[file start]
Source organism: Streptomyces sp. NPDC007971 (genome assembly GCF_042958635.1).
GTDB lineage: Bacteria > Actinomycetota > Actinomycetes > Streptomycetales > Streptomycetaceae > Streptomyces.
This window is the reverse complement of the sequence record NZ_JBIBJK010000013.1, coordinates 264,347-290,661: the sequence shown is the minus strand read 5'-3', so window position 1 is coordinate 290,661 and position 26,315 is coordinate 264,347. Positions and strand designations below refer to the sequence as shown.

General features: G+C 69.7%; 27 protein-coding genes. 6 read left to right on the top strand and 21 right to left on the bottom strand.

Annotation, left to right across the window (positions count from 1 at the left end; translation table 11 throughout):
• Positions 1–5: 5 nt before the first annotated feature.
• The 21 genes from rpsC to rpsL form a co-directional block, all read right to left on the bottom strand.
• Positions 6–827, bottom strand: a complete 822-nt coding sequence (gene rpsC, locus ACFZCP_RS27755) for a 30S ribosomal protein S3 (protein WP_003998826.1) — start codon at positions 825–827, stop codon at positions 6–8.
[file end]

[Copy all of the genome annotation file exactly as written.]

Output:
Source organism: Streptomyces sp. NPDC007971 (genome assembly GCF_042958635.1).
GTDB lineage: Bacteria > Actinomycetota > Actinomycetes > Streptomycetales > Streptomycetaceae > Streptomyces.
This window is the reverse complement of the sequence record NZ_JBIBJK010000013.1, coordinates 264,347-290,661: the sequence shown is the minus strand read 5'-3', so window position 1 is coordinate 290,661 and position 26,315 is coordinate 264,347. Positions and strand designations below refer to the sequence as shown.

General features: G+C 69.7%; 27 protein-coding genes. 6 read left to right on the top strand and 21 right to left on the bottom strand.

Annotation, left to right across the window (positions count from 1 at the left end; translation table 11 throughout):
• Positions 1–5: 5 nt before the first annotated feature.
• The 21 genes from rpsC to rpsL form a co-directional block, all read right to left on the bottom strand.
• Positions 6–827, bottom strand: a complete 822-nt coding sequence (gene rpsC, locus ACFZCP_RS27755) for a 30S ribosomal protein S3 (protein WP_003998826.1) — start codon at positions 825–827, stop codon at positions 6–8.